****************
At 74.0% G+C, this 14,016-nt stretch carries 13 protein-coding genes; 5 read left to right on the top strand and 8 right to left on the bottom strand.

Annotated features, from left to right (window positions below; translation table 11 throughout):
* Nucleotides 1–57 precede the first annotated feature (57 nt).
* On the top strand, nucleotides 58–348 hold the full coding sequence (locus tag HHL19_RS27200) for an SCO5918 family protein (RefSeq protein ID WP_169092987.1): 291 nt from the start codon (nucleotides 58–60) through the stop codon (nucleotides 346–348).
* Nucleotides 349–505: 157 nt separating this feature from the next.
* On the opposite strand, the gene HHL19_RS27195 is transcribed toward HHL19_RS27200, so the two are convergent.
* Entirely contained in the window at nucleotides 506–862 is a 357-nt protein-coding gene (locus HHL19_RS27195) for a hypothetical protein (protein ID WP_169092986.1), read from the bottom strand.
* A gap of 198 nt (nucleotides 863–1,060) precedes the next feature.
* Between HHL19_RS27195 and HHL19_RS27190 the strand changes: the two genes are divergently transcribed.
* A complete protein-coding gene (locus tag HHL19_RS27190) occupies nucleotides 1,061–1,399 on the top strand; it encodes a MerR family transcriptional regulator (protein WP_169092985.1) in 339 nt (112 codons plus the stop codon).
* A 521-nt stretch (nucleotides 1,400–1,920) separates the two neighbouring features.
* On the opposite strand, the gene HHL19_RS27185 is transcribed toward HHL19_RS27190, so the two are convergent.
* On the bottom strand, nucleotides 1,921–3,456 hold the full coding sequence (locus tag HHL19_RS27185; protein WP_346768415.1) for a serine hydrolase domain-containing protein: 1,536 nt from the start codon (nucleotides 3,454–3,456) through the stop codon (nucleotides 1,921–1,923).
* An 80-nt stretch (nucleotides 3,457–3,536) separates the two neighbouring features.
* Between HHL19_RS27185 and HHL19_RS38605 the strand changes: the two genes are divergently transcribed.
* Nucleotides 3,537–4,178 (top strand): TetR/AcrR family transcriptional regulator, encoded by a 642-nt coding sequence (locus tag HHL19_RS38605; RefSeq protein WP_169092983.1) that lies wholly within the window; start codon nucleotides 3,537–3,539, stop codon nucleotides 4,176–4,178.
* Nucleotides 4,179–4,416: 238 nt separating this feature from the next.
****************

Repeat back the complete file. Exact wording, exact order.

At 74.0% G+C, this 14,016-nt stretch carries 13 protein-coding genes; 5 read left to right on the top strand and 8 right to left on the bottom strand.

Annotated features, from left to right (window positions below; translation table 11 throughout):
* Nucleotides 1–57 precede the first annotated feature (57 nt).
* On the top strand, nucleotides 58–348 hold the full coding sequence (locus tag HHL19_RS27200) for an SCO5918 family protein (RefSeq protein ID WP_169092987.1): 291 nt from the start codon (nucleotides 58–60) through the stop codon (nucleotides 346–348).
* Nucleotides 349–505: 157 nt separating this feature from the next.
* On the opposite strand, the gene HHL19_RS27195 is transcribed toward HHL19_RS27200, so the two are convergent.
* Entirely contained in the window at nucleotides 506–862 is a 357-nt protein-coding gene (locus HHL19_RS27195) for a hypothetical protein (protein ID WP_169092986.1), read from the bottom strand.
* A gap of 198 nt (nucleotides 863–1,060) precedes the next feature.
* Between HHL19_RS27195 and HHL19_RS27190 the strand changes: the two genes are divergently transcribed.
* A complete protein-coding gene (locus tag HHL19_RS27190) occupies nucleotides 1,061–1,399 on the top strand; it encodes a MerR family transcriptional regulator (protein WP_169092985.1) in 339 nt (112 codons plus the stop codon).
* A 521-nt stretch (nucleotides 1,400–1,920) separates the two neighbouring features.
* On the opposite strand, the gene HHL19_RS27185 is transcribed toward HHL19_RS27190, so the two are convergent.
* On the bottom strand, nucleotides 1,921–3,456 hold the full coding sequence (locus tag HHL19_RS27185; protein WP_346768415.1) for a serine hydrolase domain-containing protein: 1,536 nt from the start codon (nucleotides 3,454–3,456) through the stop codon (nucleotides 1,921–1,923).
* An 80-nt stretch (nucleotides 3,457–3,536) separates the two neighbouring features.
* Between HHL19_RS27185 and HHL19_RS38605 the strand changes: the two genes are divergently transcribed.
* Nucleotides 3,537–4,178 (top strand): TetR/AcrR family transcriptional regulator, encoded by a 642-nt coding sequence (locus tag HHL19_RS38605; RefSeq protein WP_169092983.1) that lies wholly within the window; start codon nucleotides 3,537–3,539, stop codon nucleotides 4,176–4,178.
* Nucleotides 4,179–4,416: 238 nt separating this feature from the next.